As populations of both humans and animals grow, the team think the impacts of faecal contamination on public and wildlife health is only likely to increase. But regular screening for Toxoplasma gondii in dead animals collected across the country could provide valuable information about the risks posed to human health. - Planet Earth.





GLOBAL VOLCANISM: Russia's Shiveluch Volcano Spews Ash Up To 9,000 Meters (29,500 Feet)!

June 10, 2013 - RUSSIA - Russia's northernmost active volcano is churning out ash to a height of up to 9,000 meters (29,500 feet) in the country's Far East, local scientists reported on Monday.


Shiveluch. © Photo NASA/JSC

The 3,283-meter (10,771-foot) Shiveluch volcano increased activity in May 2009 and has been periodically spewing ash from three to ten kilometers.

“Video monitoring of the volcano was complicated due to poor weather conditions, but seismological stations registered over the past 24 hours almost 150 local seismic activities with the most continued one accompanied by a spew of ash up to a height of 6.9 kilometers, give or take 2.2 kilometers,” a local department of the Geophysical Service with the Russian Academy of Sciences said in a statement.

Although the current eruption poses no immediate threat to nearby settlements, the ensuing ash fallouts could be hazardous to health and the environment.

The clouds of volcanic ash could also pose threat to air traffic because the tiny particles cause problems with aircraft engine turbines.

There are more than 150 volcanoes on Kamchatka and up to 30 of them are active. - RIA.



MASS FISH DIE-OFF: Large Number Of Dead Fish And Other Marine Creatures Found At Dando-Mollo In Velsao, India?!

June 10, 2013 - INDIA - A large quantity of fish and some other marine life has been found lying dead in a storm water drain which is connected to the Arabian Sea at Dando-Mollo in the village Panchayat area of Velsao-Pale-Issorcim.


Dead fish lying on the surface of water at Dando-Mollo in Velsao.  (Sudesh Bhosle)


According to information received from villagers, they noticed the dead fish and other aquatic creatures floating on the surface of water since Tuesday evening and the quantity increased by Wednesday, leading to a stench in the vicinity of the storm water drain, which is also traditionally known as poi by the villagers.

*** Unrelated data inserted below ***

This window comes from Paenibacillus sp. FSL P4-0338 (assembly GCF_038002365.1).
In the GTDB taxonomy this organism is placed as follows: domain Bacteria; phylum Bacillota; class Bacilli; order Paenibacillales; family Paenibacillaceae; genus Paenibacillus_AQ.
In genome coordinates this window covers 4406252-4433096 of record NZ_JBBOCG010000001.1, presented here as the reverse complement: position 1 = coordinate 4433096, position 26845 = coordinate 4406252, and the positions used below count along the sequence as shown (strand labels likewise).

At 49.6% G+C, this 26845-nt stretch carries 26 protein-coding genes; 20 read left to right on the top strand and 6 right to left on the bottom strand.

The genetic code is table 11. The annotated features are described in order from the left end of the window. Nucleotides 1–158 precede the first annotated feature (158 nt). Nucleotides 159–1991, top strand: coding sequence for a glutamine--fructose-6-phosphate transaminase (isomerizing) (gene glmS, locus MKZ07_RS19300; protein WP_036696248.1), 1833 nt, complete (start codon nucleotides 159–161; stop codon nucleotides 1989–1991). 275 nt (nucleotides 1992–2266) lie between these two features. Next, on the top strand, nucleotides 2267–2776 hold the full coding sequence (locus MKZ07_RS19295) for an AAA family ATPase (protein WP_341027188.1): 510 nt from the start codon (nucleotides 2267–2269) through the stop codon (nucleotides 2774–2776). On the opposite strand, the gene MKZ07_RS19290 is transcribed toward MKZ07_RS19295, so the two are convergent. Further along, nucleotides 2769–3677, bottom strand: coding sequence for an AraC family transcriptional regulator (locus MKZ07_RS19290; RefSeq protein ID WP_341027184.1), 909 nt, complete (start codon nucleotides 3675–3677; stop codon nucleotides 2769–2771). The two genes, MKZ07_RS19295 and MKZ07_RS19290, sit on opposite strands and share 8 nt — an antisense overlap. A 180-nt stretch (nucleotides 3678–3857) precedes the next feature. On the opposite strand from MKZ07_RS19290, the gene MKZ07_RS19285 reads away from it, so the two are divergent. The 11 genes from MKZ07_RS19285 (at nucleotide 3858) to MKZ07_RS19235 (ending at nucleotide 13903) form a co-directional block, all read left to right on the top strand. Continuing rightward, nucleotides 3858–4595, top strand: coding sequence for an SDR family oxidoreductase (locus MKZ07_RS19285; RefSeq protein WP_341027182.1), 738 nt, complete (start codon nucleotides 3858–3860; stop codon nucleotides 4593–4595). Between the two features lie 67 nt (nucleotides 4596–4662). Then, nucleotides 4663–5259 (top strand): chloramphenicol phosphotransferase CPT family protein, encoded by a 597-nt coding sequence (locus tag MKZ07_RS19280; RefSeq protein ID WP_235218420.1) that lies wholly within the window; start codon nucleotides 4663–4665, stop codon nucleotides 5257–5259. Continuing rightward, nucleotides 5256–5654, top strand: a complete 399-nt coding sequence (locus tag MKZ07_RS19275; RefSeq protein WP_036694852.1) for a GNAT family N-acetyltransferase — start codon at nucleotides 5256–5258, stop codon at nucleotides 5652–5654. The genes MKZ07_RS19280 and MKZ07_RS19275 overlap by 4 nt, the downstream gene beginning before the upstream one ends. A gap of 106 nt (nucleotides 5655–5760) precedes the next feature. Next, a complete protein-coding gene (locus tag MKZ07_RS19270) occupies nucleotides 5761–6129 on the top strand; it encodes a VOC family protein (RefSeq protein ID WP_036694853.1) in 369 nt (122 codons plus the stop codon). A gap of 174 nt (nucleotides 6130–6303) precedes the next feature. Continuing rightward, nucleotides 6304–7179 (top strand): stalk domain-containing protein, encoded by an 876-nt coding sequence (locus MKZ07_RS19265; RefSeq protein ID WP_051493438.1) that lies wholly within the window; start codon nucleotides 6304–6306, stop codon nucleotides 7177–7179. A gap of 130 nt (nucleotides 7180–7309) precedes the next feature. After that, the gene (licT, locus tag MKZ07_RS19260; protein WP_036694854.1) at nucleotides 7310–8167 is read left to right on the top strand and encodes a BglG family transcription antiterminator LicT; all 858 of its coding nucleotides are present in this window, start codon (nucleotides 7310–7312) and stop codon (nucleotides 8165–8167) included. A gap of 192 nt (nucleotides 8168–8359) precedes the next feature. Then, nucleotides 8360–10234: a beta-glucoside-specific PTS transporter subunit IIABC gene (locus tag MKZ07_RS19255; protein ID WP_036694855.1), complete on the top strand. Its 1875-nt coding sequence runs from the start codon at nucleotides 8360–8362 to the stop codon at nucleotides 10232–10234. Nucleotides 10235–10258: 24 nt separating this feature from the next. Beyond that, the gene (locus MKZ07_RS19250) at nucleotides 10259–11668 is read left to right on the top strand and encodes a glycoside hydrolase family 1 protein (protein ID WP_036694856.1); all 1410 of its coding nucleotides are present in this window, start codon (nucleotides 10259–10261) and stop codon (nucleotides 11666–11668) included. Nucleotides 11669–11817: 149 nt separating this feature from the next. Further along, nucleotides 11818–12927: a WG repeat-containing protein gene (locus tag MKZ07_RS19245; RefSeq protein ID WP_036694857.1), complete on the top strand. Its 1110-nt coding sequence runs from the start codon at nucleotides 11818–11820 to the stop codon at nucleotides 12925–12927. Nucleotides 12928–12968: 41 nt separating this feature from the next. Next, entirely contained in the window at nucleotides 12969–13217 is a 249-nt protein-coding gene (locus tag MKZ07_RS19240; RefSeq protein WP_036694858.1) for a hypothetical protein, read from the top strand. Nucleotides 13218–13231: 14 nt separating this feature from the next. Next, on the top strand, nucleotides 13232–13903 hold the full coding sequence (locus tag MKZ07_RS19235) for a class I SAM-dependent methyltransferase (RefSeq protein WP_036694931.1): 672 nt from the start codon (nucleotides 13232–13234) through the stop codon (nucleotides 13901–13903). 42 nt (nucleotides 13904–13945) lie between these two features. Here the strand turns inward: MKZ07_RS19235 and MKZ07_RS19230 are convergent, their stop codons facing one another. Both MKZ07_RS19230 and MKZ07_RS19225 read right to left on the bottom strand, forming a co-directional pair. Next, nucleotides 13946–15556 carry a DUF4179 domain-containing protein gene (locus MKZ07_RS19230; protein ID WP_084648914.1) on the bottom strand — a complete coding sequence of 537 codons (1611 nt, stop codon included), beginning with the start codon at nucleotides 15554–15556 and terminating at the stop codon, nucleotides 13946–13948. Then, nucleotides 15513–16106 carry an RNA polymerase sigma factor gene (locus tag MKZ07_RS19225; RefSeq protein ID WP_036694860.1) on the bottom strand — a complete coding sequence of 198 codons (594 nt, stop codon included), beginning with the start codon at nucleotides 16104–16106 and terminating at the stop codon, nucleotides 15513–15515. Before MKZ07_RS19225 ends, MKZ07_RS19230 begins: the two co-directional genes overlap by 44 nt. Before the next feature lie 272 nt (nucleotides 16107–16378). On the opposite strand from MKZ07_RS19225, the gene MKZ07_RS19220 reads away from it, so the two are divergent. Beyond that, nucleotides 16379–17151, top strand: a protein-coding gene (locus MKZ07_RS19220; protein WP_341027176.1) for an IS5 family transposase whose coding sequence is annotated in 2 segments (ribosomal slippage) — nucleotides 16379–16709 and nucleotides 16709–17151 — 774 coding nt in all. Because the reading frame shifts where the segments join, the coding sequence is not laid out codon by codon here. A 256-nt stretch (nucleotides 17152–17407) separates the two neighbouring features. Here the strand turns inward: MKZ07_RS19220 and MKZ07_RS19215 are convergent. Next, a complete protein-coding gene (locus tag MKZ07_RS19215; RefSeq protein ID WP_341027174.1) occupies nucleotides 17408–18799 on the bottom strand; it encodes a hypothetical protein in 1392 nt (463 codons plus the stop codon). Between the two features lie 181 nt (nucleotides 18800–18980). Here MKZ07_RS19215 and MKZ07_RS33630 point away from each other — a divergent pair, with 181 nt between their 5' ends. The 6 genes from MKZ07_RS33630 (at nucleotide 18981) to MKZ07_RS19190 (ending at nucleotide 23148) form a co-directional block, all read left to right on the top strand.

Speaking to The Navhind Times, Mr Tito Britto, a resident of Pale village, said that the incident of fish and other aquatic creatures lying dead in the Dando-Mollo storm water drain is witnessed every year with the onset of monsoon. He further alleged that the dead fish could be a result of the discharge of chemicals into the Arabian sea by a factory located at Birla, Zuarinagar.

“A large number of fish and other aquatic creatures is killed every year during the breeding season due to the alleged discharge of factory chemicals,” said Mr Britto and further pointed out that despite the collection of samples of the contaminated water by the officials of the Goa State Pollution Control Board (GSPCB) in the previous years, nothing has been revealed yet about the reports. He also claimed that the officials of the GSPCB are yet to disclose the reason behind the death of the fish and marine life on a large scale every year
during this time.

Mr Britto said that the government authorities have failed to initiate timely action despite complaints by the villagers regarding the death of marine life. He also said that due to the construction work of the Dando-Mollo bridge, which will link two villages namely Dando and Mollo, a lot of mud has accumulated in the storm water drain and that is acting as a barrier to the smooth flow of water in the drain. “With there being no smooth flow of water in the drain, the dead fish lying on the surface of the water is giving out a stench in the surrounding areas,” said Mr Britto and added that it could prove to be a health hazard if the government authorities fail to take preventive measures. He also feared that the dead fish could be sold in the fish markets by some people in order to make fast money.

Mr Britto said that the dumping of mud into the storm water drain next to the construction work of the Dando-Mollo bridge could also lead to flooding of the houses located near the storm water drain.
Meanwhile, the samples collected by the GSPCB officials of the water alleged to be contaminated will be referred for scientific analysis and other tests and the report would be revealed shortly. - The Navhind Times.